A perfect cup of coffee for a perfect morning!
I have spent lazy summer days in a “Sommerhus” (e.g. “summer house”) in Denmark with my family and one thing I will share with you is the coffee I enjoyed every morning. My wife doesn’t drink black coffee, so to keep things as simple and easy as possible I brought my Aeropress and a glass of preground coffee (for obvious reasons I decided not to bring my coffee grinder, but I did use a nice coffee from Tim Wendelboe though). At home I have enough equipment to prepare coffee in a dozen ways, but none are as simple and fast as the Aeropress (well – maybe except for Nescafe, but does that count?). I would even dare to say that no other method of preparing coffee offers a better quality-price-convenience ratio!
Although it’s simple, you can still vary grind, amount of water, water temperature and extraction time, so there are plenty of possibilities for experimentation. And believe it or not – there is even an Aeropress world championship. That should give you an idea of how much variation is actually possible!
Using two measuring spoons and the suggested 30-40 second brew time gives a somewhat overdosed and underextracted coffee according to my taste (i.e. a lot of “coffee” aroma, but too little bitterness and a little flat tastewise). This of course also depends a lot on the density of the coffee – and here we’re back to why volume measurements are quite useless for dosing powders. After some experimentation however I’ve ended up with a dose around 15-20 g (ground at setting 40 on my Rancilio Rocky) and extraction times in the range 40-90 seconds. But these conditions are not carved in stone – I keep adjusting them as I get different coffees, and also enjoy how my coffee tastes a bit different every morning. You can get further input on the Aeropress recipes from previous AWC competitors.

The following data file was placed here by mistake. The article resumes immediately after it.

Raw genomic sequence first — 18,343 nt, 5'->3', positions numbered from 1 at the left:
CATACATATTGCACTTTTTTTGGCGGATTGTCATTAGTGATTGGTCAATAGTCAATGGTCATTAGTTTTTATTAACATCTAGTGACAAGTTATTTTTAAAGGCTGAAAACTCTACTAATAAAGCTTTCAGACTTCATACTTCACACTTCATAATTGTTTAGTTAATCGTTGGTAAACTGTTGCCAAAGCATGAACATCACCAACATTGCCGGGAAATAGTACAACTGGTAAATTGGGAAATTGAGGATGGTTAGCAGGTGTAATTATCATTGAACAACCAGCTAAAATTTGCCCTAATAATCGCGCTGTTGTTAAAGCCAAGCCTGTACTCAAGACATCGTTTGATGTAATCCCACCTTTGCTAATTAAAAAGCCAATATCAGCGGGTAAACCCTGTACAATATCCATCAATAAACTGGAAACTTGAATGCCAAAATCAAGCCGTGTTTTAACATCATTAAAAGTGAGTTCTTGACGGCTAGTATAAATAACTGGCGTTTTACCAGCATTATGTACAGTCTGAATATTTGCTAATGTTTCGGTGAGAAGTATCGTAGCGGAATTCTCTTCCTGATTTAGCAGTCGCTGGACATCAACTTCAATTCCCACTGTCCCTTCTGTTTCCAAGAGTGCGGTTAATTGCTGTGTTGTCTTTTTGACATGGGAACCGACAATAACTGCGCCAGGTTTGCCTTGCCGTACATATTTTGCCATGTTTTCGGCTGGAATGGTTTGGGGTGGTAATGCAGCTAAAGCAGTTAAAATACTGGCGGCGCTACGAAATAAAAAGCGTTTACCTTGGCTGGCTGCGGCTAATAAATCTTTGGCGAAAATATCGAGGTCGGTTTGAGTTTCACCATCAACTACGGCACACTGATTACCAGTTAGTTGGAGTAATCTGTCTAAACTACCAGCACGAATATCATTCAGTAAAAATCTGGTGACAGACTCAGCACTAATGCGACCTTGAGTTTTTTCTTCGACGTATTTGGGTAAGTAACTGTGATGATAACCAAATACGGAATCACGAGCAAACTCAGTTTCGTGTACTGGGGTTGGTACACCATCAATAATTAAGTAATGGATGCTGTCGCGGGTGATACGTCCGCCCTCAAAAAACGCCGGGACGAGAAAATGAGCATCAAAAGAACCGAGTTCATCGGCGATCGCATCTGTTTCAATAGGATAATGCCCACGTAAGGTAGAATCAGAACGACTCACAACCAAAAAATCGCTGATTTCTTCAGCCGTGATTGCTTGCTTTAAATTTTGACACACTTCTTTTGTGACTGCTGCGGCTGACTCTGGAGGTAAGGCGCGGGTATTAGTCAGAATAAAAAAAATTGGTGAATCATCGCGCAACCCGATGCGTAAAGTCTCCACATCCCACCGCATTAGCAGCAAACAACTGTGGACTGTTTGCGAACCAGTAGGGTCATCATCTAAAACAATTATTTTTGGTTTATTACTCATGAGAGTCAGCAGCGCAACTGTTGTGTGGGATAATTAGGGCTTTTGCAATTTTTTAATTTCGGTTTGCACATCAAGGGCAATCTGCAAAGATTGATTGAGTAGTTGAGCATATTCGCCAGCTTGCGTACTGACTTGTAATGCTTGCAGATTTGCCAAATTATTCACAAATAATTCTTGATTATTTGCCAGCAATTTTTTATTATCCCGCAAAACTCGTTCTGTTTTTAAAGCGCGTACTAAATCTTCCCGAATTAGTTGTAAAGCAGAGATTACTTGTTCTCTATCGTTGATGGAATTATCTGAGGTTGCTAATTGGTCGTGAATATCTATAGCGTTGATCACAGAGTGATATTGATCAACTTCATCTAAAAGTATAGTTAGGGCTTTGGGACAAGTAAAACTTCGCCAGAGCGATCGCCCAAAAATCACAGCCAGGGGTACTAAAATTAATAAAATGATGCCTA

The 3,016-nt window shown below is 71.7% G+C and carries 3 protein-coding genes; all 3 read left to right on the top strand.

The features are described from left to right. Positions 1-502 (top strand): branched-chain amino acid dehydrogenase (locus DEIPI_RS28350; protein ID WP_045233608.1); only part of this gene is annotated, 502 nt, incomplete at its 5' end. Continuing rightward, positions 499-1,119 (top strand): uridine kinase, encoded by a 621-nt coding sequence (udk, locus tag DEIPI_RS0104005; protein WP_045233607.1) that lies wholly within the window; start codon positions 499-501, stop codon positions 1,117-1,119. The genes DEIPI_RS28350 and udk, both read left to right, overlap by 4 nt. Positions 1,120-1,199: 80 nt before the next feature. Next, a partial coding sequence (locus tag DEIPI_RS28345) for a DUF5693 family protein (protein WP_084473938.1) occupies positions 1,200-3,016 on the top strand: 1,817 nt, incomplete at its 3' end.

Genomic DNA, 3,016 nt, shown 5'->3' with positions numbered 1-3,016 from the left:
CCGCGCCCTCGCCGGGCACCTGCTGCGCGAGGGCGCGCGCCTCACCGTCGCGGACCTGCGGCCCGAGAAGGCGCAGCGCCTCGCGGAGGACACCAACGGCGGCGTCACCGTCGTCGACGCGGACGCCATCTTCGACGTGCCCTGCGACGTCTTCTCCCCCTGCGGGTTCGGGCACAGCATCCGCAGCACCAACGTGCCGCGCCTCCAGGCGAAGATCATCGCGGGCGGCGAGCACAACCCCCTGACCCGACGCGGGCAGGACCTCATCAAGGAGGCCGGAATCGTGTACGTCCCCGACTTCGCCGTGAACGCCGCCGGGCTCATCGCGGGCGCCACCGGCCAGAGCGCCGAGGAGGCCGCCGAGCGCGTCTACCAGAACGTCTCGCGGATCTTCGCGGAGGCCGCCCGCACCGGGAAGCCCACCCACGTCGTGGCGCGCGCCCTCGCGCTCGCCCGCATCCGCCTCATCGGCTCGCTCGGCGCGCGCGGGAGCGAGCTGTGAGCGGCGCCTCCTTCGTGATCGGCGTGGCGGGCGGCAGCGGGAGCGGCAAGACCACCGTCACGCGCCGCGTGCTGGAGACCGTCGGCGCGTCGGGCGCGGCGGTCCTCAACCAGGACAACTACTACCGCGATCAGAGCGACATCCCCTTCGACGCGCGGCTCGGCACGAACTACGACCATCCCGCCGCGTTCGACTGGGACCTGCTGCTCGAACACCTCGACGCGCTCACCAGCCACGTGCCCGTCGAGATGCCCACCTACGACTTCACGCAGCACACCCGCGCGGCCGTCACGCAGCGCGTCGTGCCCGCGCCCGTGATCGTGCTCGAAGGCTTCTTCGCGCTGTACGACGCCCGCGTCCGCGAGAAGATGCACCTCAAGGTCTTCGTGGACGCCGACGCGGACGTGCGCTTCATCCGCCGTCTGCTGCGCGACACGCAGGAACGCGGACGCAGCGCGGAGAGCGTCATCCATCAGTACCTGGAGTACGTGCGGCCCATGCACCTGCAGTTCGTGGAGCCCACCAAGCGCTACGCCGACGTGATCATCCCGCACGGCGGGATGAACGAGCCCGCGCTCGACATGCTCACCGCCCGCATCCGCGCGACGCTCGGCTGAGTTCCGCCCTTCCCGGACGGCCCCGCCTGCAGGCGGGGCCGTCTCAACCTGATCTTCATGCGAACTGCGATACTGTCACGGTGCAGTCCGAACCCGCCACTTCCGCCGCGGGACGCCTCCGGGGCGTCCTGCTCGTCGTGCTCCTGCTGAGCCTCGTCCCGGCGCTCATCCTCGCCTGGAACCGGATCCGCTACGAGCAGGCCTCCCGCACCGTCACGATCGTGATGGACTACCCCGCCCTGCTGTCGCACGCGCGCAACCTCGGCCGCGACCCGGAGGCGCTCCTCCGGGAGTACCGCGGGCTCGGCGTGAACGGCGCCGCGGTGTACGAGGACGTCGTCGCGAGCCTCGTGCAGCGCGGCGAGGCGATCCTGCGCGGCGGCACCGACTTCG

Apart from the nice coffee, the best thing about this coffee maker is that it’s very easy to clean. Because of that it’s also the ideal coffee maker to use in the office or at work (in case there’s no good coffee available there). Here are some pictures to illustrate preparation of a cup of coffee and cleaning of the Aeropress:
Areopress upside down on countertop, loaded with coarsly ground coffee (I dialed my Rocky to around 40).
The advantage of the “inverted” method is that no coffee starts to drip before you want it to.
I stir to make sure all the coffee is properly wetted. I then screw on the filter holder with a filter paper inserted (not shown here). Also note that I fill it up all the way with water, and I usually use freshly boiled water. Some prefer to use less water and temperatures anywhere between 75-95 °C.
Oooops – not a perfect fit with the mugs in the summer house, but this did in no way affect the taste of the coffee With the mugs/cups I use at home there’s no problem. After extraction I top of the cup with hot water.
After the filter holder is unscrewed, pressing the plunger the last few millimeters makes the filterpaper and the filtercake pop out of the cylinder. You would of course normally just pop this directly into your waste bin, not on a clean plate as in the picture …
Quickly rinse your Aeropress under running water – and you’re done!
equipment, molecular gastronomy